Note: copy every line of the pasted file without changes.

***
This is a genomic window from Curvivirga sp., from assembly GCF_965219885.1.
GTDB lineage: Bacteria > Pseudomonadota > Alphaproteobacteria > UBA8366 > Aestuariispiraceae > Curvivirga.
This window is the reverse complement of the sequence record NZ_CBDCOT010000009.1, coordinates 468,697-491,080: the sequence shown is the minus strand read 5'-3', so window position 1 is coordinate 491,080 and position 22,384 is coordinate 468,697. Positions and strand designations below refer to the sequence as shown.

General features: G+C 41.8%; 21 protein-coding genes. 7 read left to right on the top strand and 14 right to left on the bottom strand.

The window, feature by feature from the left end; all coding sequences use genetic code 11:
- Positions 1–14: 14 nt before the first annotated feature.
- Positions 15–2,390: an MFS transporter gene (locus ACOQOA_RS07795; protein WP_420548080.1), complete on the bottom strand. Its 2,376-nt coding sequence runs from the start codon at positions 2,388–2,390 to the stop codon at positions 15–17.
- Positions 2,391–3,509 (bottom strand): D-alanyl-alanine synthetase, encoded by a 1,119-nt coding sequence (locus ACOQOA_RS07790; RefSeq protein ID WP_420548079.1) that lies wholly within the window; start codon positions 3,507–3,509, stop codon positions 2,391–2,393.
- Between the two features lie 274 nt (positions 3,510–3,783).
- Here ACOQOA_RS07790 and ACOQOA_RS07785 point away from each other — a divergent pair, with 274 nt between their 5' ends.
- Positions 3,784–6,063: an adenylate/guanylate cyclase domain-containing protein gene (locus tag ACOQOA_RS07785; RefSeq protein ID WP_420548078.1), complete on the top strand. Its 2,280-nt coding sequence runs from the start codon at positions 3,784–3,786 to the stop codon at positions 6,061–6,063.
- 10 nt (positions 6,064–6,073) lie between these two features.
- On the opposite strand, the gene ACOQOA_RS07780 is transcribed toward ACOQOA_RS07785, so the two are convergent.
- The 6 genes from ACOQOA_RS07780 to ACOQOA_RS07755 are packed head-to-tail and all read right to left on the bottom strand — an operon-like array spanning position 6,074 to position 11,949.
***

This is a genomic window from Curvivirga sp., from assembly GCF_965219885.1.
GTDB lineage: Bacteria > Pseudomonadota > Alphaproteobacteria > UBA8366 > Aestuariispiraceae > Curvivirga.
This window is the reverse complement of the sequence record NZ_CBDCOT010000009.1, coordinates 468,697-491,080: the sequence shown is the minus strand read 5'-3', so window position 1 is coordinate 491,080 and position 22,384 is coordinate 468,697. Positions and strand designations below refer to the sequence as shown.

General features: G+C 41.8%; 21 protein-coding genes. 7 read left to right on the top strand and 14 right to left on the bottom strand.

The window, feature by feature from the left end; all coding sequences use genetic code 11:
- Positions 1–14: 14 nt before the first annotated feature.
- Positions 15–2,390: an MFS transporter gene (locus ACOQOA_RS07795; protein WP_420548080.1), complete on the bottom strand. Its 2,376-nt coding sequence runs from the start codon at positions 2,388–2,390 to the stop codon at positions 15–17.
- Positions 2,391–3,509 (bottom strand): D-alanyl-alanine synthetase, encoded by a 1,119-nt coding sequence (locus ACOQOA_RS07790; RefSeq protein ID WP_420548079.1) that lies wholly within the window; start codon positions 3,507–3,509, stop codon positions 2,391–2,393.
- Between the two features lie 274 nt (positions 3,510–3,783).
- Here ACOQOA_RS07790 and ACOQOA_RS07785 point away from each other — a divergent pair, with 274 nt between their 5' ends.
- Positions 3,784–6,063: an adenylate/guanylate cyclase domain-containing protein gene (locus tag ACOQOA_RS07785; RefSeq protein ID WP_420548078.1), complete on the top strand. Its 2,280-nt coding sequence runs from the start codon at positions 3,784–3,786 to the stop codon at positions 6,061–6,063.
- 10 nt (positions 6,064–6,073) lie between these two features.
- On the opposite strand, the gene ACOQOA_RS07780 is transcribed toward ACOQOA_RS07785, so the two are convergent.
- The 6 genes from ACOQOA_RS07780 to ACOQOA_RS07755 are packed head-to-tail and all read right to left on the bottom strand — an operon-like array spanning position 6,074 to position 11,949.